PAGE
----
The Committee has set up a Rule of Law monitoring group (ROLMG), chaired by Sophia in ‘t Veld (ALDE, NL), which will build on the two ad hoc EP visits to Malta (December 2017) and Slovakia (March 2018) following the murders of the Maltese blogger and journalist Daphne Caruana Galizia, and the Slovakian journalist Jan Kuciak and his fiancée.

MEPs will also follow up of the conclusions and recommendations adopted by plenary in its resolutions on Malta (15 November 2017) and Slovakia (19 April 2018).

The European Parliament is concerned about the lack of progress in both murder investigations, repeated claims of harassment and intimidation of journalists and persistent allegations of corruption and fraud. The aim of the new monitoring group is to give full support to all efforts to seek justice and make sure the rule of law prevails.

The group’s mandate, until 31 December, foresees the possibility of hearings, meetings, fact finding missions, reporting back to the European Parliament and the adoption of a final resolution.

The group will be chaired by Sophia in ‘t Veld (ALDE, NL). Other members will be Roberta Metsola (EPP, MT), Josef Weidenholzer (S&D, AT),  Judith Sargentini (Greens, NL), Laura Ferrara (EFDD, IT), and Auke Zijlstra (ENF, NL). The representatives of ECR and GUE have not been appointed yet.

Will the Catalan Republic become an EU member state?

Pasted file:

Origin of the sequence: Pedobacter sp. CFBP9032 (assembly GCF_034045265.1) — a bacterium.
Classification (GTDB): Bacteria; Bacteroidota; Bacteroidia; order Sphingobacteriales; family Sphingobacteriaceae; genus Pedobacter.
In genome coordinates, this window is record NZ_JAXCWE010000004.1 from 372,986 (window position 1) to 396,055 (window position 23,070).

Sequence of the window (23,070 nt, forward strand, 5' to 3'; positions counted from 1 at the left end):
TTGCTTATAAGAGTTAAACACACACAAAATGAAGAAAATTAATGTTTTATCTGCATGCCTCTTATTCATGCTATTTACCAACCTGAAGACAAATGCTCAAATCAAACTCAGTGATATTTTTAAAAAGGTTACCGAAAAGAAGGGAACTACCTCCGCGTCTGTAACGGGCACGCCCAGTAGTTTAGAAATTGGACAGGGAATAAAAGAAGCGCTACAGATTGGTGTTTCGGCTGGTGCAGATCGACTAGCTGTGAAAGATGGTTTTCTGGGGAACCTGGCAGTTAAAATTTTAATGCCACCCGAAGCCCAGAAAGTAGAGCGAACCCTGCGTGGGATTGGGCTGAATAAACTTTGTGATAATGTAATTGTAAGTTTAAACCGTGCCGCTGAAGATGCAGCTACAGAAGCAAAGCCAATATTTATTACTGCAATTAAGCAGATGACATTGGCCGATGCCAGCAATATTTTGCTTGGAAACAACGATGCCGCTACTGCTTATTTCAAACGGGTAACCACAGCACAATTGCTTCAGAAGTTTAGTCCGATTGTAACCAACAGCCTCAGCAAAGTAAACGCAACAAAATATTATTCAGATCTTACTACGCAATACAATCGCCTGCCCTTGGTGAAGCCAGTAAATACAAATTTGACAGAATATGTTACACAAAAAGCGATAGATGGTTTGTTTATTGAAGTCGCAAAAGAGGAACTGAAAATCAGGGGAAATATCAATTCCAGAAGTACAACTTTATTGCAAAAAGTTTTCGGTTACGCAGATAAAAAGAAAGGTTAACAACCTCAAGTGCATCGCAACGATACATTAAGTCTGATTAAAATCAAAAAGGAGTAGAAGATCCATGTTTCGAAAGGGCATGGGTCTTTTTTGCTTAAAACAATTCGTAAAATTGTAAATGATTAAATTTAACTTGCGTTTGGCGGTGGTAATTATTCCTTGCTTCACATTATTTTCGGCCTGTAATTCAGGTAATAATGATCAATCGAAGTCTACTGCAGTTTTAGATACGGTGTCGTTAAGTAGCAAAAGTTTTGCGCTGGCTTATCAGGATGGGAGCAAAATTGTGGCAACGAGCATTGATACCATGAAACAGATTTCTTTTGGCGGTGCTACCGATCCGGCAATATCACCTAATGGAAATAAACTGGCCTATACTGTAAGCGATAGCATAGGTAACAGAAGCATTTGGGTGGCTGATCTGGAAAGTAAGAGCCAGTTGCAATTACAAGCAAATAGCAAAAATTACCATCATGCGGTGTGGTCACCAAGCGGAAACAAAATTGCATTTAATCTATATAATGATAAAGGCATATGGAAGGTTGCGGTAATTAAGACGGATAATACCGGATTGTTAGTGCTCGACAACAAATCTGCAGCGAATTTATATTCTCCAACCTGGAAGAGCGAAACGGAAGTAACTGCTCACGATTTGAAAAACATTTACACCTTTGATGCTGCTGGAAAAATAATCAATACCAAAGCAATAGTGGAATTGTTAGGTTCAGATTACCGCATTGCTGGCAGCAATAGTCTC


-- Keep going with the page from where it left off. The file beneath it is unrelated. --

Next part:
cataloniaJordi SOLE, MEP, OPINION

The emergence on new states in Europe is nothing new. In fact, many European states emerged at the end of the 20th century: from the Baltic States that regained independence after the collapse of the Soviet Union, through Czechoslovakia’s split that created the Czech Republic and Slovakia, to the breakup of the Federal Republic of Yugoslavia, which gave birth to no less than seven new states.

The novelty today is that, while these countries did not immediately join the European Union and some of them even took a long and yet unfinished journey towards the Union, an independent Catalonia will claim its right to remain part of the Union, as Catalonia has been a partner in this common project since 1986, has always defined itself as one of the most pro-European countries in the continent, and pro-Europeanism remains a unifying element among Catalonia’s main political parties.

The EU has neither a direct precedent nor a clear policy for what is commonly known as internal enlargement. In fact, EU treaties provide the framework for countries to join the EU and to leave it, but the continuity in the EU of a new state emerging from within the EU is neither explicitly rejected nor foreseen in the treaties.

Nevertheless, the EU has accepted the redefinition of member states’ geographical limits on a number of unexpected cases in the past, adopting pragmatic solutions based on negotiated agreements. That was the case when East and West Germany merged, and also when Greenland decided to leave the EU, but not Denmark, in a referendum.

Furthermore, the EU is committed to the promotion of democracy, which is endorsed as a fundamental principle in its Treaties, and could never punish Catalans (who also enjoy European citizenship rights) for exercising this basic principle in a referendum.

Finally, it is in the economic interest of the EU and its member states –also that of Spain– to include the Catalan Republic among the EU member states, as Catalonia has strong commercial potential, is a strategic location for trade, and is a net contributor to the EU budget.

Thus, there is no reason to think that the EU will not be pragmatic again and will not defend its own economic interests by not taking the Catalan Republic on board.

Jordi Solé

MEP